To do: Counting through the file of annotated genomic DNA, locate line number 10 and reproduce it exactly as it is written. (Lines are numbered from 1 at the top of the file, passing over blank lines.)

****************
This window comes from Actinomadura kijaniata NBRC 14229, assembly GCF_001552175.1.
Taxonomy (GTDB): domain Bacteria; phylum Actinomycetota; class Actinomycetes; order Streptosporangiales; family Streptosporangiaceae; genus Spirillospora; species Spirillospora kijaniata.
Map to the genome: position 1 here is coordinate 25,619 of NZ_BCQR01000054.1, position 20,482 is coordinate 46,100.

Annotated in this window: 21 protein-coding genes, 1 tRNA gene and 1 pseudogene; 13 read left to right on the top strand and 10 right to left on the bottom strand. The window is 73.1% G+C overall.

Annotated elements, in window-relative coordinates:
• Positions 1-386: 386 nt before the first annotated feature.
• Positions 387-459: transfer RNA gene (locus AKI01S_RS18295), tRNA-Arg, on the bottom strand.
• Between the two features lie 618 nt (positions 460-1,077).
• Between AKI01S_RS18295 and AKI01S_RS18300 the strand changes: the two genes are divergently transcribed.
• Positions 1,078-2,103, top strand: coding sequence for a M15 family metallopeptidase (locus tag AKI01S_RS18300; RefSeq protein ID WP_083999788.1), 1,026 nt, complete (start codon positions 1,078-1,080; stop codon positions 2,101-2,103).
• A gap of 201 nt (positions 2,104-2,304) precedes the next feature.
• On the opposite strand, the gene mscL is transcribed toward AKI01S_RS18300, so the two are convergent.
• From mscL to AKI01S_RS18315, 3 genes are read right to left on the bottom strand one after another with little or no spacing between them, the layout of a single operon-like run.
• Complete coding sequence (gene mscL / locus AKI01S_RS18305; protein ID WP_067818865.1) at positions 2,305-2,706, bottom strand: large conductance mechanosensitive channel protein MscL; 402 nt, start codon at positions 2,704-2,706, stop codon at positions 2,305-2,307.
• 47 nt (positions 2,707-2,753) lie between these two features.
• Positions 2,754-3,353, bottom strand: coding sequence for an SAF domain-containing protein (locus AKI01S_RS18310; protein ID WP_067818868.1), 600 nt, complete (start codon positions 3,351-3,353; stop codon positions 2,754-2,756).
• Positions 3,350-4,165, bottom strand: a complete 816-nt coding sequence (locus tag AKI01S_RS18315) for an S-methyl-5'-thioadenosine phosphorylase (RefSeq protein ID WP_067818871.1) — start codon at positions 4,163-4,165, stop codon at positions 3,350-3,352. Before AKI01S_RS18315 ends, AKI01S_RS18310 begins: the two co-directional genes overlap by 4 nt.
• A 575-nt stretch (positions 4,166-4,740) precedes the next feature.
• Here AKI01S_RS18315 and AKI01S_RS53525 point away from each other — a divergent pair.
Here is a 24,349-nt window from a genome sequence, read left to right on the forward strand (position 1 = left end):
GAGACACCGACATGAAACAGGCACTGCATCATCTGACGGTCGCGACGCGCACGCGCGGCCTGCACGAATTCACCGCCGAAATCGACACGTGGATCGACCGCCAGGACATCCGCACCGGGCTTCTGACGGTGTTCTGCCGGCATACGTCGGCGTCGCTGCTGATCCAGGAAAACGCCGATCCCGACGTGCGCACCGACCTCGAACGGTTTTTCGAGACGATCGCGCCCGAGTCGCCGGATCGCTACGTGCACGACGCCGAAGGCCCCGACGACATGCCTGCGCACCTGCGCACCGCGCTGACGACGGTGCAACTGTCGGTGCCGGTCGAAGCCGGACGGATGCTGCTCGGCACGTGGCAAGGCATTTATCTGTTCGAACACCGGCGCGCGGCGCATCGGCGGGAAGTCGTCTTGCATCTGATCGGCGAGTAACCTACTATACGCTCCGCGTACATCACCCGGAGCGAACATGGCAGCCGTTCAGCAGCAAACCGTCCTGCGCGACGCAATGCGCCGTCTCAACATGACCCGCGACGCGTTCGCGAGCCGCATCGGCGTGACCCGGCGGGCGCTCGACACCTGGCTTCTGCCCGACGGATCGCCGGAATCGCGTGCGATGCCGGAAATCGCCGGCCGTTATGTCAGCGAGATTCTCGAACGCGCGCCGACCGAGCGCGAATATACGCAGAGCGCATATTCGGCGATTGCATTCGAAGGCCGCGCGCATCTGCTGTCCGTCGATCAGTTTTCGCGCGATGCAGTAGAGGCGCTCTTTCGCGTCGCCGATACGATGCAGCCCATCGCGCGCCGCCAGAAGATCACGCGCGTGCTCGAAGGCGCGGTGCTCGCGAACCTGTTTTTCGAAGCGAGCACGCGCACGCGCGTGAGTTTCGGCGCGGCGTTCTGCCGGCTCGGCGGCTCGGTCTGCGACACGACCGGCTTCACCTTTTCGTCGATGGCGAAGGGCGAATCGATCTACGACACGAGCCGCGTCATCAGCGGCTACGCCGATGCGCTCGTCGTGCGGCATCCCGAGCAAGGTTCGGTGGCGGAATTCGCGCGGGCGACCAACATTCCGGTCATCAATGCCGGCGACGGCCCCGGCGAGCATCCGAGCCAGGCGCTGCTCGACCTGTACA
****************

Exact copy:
• Positions 1,078-2,103, top strand: coding sequence for a M15 family metallopeptidase (locus tag AKI01S_RS18300; RefSeq protein ID WP_083999788.1), 1,026 nt, complete (start codon positions 1,078-1,080; stop codon positions 2,101-2,103).